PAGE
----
Park destruction by mining industry escalating

Thursday, November 18, 2021
A mineral exploration pump next to a new mining road in Nopiming Provincial Park, Eric Reder

Never-before-authorized drilling in warm weather devastates protected moose habitat in Nopiming Provincial Park

WINNIPEG / TREATY 1 TERRITORY AND HOMELAND OF THE MÉTIS NATION  — Escalating industrial destruction in Nopiming Provincial Park by the mining industry has been documented by the Wilderness Committee. Drilling activity in protected moose habitat within the park is now occurring in warm weather months when the damage caused by road building is far greater. The government of Manitoba has denied any mining activity was happening in moose closure zones. 

“This is a shocking escalation of park destruction, even by the standards of this Conservative government,” said Wilderness and Water Campaigner Eric Reder. 

New Age Metals Inc, a speculator from Vancouver, B.C. with no experience operating a mine, bulldozed roads into the intact forest near Cat Lake inside Nopiming Provincial Park. All other mineral exploration in Nopiming has taken place during winter when the impact to the sensitive park ecosystem is less severe. When logging was allowed in Nopiming, over a decade ago, warm-weather road building was not allowed. 

One newly bulldozed road goes west off Highway 314 and across a new bridge over Cat Creek, into protected moose habitat. In 2018, former-conservation minister Rochelle Squires claimed to the media and in the Legislature that mineral exploration wasn’t going into the moose closure area.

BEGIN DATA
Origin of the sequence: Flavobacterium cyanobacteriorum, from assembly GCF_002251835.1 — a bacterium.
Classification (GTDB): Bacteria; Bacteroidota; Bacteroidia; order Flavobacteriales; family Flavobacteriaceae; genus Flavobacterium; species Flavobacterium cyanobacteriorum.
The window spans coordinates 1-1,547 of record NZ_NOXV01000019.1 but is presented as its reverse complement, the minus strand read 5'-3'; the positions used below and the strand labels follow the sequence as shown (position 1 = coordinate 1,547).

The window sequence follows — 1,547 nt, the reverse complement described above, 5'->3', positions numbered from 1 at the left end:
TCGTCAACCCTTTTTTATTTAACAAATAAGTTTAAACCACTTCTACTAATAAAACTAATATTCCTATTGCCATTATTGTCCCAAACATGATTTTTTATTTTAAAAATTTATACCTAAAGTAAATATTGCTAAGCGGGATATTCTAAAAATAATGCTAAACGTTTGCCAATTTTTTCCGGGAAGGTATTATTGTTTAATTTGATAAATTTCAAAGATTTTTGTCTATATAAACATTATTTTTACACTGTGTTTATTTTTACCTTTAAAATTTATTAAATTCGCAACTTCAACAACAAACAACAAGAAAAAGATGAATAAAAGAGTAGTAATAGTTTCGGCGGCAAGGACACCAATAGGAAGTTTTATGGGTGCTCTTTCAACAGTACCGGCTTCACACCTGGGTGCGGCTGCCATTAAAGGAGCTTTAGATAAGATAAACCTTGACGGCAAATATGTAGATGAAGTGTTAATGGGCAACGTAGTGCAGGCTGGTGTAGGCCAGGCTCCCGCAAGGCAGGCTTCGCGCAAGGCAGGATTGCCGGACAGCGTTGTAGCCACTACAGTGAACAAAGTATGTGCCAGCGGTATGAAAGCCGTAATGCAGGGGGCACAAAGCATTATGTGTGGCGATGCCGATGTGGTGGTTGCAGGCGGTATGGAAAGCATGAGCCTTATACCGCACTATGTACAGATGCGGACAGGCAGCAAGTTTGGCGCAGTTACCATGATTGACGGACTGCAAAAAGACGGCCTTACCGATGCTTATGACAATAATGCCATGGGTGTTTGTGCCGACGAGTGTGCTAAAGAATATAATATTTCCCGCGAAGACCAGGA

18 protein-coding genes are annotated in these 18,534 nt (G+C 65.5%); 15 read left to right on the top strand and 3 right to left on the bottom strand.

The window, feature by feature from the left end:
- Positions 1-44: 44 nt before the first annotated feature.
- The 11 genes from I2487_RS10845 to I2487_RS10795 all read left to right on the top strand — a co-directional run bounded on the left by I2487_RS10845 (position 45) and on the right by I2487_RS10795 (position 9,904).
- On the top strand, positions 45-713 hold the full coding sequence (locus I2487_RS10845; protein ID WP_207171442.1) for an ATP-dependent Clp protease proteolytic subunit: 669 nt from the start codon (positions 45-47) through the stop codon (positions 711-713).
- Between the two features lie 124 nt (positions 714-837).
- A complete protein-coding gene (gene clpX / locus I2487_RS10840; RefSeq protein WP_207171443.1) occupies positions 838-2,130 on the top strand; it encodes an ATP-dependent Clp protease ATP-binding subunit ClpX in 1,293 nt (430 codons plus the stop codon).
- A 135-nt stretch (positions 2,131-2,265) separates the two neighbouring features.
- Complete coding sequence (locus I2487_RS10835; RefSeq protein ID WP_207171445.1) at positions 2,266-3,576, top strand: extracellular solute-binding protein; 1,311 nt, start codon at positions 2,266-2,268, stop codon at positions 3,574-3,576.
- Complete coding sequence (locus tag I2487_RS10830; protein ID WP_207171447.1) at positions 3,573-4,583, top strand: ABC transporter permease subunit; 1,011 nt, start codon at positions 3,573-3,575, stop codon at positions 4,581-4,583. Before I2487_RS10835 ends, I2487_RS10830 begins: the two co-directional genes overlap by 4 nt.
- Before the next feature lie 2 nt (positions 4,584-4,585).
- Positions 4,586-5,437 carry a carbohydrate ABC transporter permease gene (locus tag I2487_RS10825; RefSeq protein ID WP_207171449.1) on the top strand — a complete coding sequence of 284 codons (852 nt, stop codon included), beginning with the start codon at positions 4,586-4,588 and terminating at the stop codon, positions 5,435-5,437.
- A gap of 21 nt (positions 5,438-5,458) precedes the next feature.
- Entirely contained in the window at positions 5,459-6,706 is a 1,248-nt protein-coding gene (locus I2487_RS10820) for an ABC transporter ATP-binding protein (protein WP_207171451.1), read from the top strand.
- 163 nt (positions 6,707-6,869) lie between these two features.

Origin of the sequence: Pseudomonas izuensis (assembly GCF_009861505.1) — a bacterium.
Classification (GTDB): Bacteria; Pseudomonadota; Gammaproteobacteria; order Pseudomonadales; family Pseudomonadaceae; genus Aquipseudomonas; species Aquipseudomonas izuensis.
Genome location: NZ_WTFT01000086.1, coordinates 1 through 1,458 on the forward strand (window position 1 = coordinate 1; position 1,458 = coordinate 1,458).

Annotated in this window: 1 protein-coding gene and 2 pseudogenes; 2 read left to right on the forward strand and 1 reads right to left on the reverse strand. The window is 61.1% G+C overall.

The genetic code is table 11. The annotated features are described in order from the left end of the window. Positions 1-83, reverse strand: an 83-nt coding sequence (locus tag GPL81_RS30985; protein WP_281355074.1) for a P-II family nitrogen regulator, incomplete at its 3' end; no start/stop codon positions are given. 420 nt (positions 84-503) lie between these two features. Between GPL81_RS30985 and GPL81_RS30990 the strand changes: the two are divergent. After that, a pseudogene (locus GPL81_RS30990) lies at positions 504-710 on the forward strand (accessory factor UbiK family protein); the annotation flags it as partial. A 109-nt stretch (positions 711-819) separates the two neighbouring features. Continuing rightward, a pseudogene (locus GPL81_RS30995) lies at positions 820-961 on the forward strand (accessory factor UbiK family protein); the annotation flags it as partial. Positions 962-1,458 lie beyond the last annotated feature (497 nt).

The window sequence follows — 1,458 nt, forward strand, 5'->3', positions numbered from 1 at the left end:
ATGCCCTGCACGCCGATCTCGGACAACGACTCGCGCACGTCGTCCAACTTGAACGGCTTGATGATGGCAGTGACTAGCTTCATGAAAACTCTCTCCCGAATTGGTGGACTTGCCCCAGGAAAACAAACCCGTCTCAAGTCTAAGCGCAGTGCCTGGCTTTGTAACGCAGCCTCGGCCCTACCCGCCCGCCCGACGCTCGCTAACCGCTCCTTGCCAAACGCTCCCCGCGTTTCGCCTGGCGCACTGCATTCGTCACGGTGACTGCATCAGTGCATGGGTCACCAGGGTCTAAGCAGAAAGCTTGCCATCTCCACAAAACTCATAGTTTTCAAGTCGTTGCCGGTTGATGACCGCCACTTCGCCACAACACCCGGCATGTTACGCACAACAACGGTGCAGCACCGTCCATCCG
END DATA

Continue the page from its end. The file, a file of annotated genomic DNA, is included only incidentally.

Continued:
“Not only is the Manitoba government allowing mineral exploration, which had been stopped in 2012, but they are doing it in a totally reckless way,” said Reder. “How is it that we are authorizing this in November, when if we wait a few weeks the ground will be frozen and there will be far less damage? This is dangerous incompetence from our government.”

Mining activity in Nopiming Provincial Park was stopped in 2012 by the provincial government.. Under former-premier Brian Pallister, mining activity was quietly authorized again in 2018. After fresh park destruction was discovered by the Wilderness Committee that same year, a Probe Research poll found 70 per cent of Manitobans wanted an end to industrial activity in parks.

“While we have a new premier, we still have the same government ignoring what people want and abandoning their responsibility to care for parks and the environment,” said Reder. “At this point in history with climate and biodiversity crises at hand we need leadership that elevates nature instead of escalates destruction. 



For more information, please contact:

Eric Reder | Wilderness and Water Campaigner

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